Additionally, turn off the switch that’s mounted near the furnace. (This switch will look like a light switch.) It’s important to cut all power to the HVAC unit and the thermostat before beginning this process, or you could cause damage to the unit.
Understand that some thermostats have batteries to power a display screen. So even if you cut the power at the circuit breaker, the thermostat may still appear to have power. Remove any batteries from the thermostat too. We’d suggesting using a voltage tester to ensure the power is off to the wiring for the thermostat before disconnecting the wires.
Remove the thermostat’s face plate, if it has one. Otherwise, the thermostat should lift away from the mounting bracket.
Once you can see the wires, use the voltage tester. After you’ve ensured the power is off, look at how the wires are connected to the current thermostat. If there are no labels on the wires, use masking tape to wrap around the wires and create your own labels. The labels you create must match what’s printed on the terminals of the current thermostat.
You may also want to snap a photo of how the wires are connected to the current thermostat, so you can see which wire colors connect to which terminals of the current thermostat. The photo will be a backup for you, should the labels fall off the wires.
Now disconnect the wires from the terminals on the current thermostat. Most will be connected via a screw, although some may fit into a clip.
Some thermostats make use of jumpers, which are short wires that connect one terminal to another. (You can see a jumper connecting the Rh and Rc terminals in the photo above.) You can remove any jumpers without labeling them. If your smart thermostat requires jumpers (which is rare), the unit’s instructions will tell you how to install them.
One problem you may find is that the wires coming out of the wall are very short. Once you disconnect them, it’s possible they could fall back into the wall. If you’re concerned about this, tape the cable to a pencil or screwdriver as you disconnect it so it can’t fall back into the wall.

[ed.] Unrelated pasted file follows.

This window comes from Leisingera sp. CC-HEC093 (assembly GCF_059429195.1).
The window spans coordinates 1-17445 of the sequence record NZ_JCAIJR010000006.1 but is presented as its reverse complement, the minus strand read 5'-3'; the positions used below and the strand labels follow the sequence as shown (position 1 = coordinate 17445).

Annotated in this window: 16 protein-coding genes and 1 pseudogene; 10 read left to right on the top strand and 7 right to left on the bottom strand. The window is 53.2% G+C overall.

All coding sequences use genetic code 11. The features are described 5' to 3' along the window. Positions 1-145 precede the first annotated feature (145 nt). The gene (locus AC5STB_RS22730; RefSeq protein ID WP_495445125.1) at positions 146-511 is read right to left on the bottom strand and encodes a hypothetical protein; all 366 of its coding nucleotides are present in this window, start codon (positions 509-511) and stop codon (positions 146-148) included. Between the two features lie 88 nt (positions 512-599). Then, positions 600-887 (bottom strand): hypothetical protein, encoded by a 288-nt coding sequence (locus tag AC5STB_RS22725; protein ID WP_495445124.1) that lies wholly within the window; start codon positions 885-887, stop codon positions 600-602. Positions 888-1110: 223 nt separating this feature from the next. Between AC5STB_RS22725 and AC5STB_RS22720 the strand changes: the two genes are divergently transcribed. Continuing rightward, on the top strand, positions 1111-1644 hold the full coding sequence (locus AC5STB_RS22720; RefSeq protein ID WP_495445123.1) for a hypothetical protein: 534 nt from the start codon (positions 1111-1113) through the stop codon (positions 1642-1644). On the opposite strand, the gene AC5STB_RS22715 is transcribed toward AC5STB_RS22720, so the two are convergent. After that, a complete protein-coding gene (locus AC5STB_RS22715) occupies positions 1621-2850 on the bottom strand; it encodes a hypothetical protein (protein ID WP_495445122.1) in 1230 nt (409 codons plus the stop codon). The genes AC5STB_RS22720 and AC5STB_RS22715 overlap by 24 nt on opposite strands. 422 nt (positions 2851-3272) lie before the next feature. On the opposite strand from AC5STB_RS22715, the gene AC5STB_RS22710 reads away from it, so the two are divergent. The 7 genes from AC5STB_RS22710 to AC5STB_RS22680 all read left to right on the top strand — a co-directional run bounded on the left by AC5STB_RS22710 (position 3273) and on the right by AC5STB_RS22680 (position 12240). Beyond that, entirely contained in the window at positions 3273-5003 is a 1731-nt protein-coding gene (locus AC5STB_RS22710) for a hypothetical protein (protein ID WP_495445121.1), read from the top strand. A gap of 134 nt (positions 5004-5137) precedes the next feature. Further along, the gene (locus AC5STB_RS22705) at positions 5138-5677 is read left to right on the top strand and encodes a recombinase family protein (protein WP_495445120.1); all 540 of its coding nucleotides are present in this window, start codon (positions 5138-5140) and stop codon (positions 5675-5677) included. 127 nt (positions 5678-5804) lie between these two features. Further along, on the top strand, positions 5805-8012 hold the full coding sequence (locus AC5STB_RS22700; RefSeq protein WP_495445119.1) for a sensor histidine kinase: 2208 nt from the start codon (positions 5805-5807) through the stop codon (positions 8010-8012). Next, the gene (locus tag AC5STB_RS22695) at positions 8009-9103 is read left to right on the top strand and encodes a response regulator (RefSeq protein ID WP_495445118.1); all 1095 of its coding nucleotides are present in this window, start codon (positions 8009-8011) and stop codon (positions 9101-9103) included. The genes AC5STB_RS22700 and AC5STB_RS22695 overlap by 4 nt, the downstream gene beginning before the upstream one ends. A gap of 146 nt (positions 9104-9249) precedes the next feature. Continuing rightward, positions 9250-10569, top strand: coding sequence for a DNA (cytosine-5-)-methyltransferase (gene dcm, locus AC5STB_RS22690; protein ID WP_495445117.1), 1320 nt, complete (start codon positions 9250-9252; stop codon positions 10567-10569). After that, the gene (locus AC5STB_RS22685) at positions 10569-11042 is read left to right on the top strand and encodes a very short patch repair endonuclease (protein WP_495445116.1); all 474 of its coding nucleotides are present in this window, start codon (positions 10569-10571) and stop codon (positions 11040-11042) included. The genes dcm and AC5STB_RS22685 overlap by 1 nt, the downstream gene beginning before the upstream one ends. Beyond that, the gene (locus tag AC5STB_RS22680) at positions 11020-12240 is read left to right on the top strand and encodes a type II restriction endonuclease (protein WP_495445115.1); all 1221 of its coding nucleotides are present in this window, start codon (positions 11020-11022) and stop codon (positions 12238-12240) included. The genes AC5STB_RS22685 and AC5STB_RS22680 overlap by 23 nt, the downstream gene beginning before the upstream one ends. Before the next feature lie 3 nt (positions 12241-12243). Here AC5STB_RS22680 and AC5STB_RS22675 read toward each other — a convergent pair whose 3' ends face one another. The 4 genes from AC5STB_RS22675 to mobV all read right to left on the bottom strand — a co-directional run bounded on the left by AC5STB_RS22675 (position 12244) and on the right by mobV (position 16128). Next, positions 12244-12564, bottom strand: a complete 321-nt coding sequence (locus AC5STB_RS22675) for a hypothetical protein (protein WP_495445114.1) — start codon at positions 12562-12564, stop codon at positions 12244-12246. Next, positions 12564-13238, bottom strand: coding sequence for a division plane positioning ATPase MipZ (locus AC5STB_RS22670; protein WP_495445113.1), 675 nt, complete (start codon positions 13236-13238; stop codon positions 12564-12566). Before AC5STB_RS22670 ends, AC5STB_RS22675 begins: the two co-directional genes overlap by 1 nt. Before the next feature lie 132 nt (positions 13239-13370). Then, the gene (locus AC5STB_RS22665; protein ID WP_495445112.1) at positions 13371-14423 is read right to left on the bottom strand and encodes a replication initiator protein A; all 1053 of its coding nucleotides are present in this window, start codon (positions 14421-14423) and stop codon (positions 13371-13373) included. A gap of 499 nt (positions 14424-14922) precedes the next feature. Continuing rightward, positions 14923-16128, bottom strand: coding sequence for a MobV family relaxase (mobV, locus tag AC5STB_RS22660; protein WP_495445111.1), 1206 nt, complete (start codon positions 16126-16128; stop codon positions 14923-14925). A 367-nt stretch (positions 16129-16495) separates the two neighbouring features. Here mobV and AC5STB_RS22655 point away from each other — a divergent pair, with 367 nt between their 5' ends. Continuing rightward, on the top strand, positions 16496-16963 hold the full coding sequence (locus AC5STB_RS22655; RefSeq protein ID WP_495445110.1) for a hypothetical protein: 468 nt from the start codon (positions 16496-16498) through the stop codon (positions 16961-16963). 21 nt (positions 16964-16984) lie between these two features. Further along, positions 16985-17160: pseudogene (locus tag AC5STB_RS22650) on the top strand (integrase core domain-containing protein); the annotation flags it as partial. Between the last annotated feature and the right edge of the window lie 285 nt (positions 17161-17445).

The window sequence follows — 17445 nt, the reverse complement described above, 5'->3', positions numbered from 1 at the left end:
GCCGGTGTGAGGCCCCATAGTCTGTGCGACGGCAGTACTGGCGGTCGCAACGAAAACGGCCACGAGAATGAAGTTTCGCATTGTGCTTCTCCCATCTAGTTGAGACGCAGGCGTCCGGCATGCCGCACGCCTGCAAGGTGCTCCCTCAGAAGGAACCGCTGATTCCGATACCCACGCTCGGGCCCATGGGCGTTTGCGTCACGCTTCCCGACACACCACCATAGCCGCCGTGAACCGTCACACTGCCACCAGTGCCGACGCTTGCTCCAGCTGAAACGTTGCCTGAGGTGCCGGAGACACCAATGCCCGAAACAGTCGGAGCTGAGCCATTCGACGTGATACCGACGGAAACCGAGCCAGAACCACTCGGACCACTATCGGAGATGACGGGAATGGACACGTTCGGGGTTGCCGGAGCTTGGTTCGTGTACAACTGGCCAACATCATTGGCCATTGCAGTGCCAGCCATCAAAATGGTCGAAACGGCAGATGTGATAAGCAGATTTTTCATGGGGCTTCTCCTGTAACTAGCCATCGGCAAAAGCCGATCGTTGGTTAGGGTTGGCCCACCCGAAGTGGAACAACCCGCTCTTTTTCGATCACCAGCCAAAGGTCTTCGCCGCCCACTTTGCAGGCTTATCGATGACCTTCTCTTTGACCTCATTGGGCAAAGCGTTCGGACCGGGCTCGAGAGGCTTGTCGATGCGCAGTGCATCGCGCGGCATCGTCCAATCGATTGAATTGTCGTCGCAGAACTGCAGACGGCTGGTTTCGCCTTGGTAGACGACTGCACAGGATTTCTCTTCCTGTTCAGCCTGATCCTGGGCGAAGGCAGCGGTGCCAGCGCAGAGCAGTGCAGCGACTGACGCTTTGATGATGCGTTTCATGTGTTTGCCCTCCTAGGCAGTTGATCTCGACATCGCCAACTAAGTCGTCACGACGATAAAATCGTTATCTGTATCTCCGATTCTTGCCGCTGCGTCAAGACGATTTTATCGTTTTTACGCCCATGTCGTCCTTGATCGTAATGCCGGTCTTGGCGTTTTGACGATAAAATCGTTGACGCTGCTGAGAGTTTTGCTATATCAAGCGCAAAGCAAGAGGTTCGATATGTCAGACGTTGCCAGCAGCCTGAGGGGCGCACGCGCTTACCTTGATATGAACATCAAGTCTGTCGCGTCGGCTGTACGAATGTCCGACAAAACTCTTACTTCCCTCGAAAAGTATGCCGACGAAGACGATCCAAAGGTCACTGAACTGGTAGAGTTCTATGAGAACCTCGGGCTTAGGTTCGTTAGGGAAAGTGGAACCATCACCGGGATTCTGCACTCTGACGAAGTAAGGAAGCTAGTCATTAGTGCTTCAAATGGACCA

Now carefully remove the mounting bracket from the wall. As you’re jostling the bracket, this is another time when a wire could slip back into the hole in the wall, so be very careful with this step.
Connecting the Smart Thermostat
The guidelines here for hooking up your smart thermostat are general in nature. Follow the instructions with your particular model of thermostat if there is a difference from our guidelines.
Attach the new mounting bracket to the wall. Make sure you center it properly so the wires from the wall are centered on the bracket. It’s important that the mounting bracket is level. (Some smart thermostat mounting brackets have built-in levels, as shown in the picture here.)
Most smart thermostats weigh very little, meaning you won’t need to drill into a stud or use drywall anchors. However, if your system ships with drywall anchors or if the instructions recommend using them, do it.
If the new bracket is quite a bit smaller than the bracket for the current thermostat, you may have to patch a few holes in your drywall. Depending on the last time the wall was painted, you may have to do some touch-up painting too.
Most smart thermostats will have you connect the wires to the mounting bracket/base plate. Each terminal on the base plate should be labeled clearly, so you know which wires to connect. You’ll either connect the wires to a terminal with a screw or with a built-in clip. After connecting a wire to a terminal, tug on it to ensure it’s tightly connected.
Make sure any extra length of wire is tucked back into the wall, so there’s room for the face plate.
It’s possible you may have extra wires that have nothing to connect to on the base plate. This is rare, but possible. Use a wire nut to protect the exposed area of the extra wire.
Next you’ll pop the face plate onto the mounting bracket/base plate. If the face plate requires batteries (which is rare) install them first. With a smart thermostat, there should be only one way to connect the face plate. If it doesn’t seem to fit quite right, look closely at the instructions. You shouldn’t have to use a significant amount of force to snap the face plate onto the base plate.
With everything hooked up, turn on the circuit breaker again. You should see the screen light up.
Connecting to the Network
Now you can make a connection between your home WiFi network and the smart thermostat. Most devices should give you on screen prompts for making the connection. Have your WiFi password handy. You’ll also may need to have the smartphone app for your particular model of smart thermostat installed before you can connect the thermostat to your WiFi network.
You’re then ready to use the unit! Take bit of time to study how the smartphone app works so you’re of the receiving all energy savings you can reap from using your new smart thermostat properly!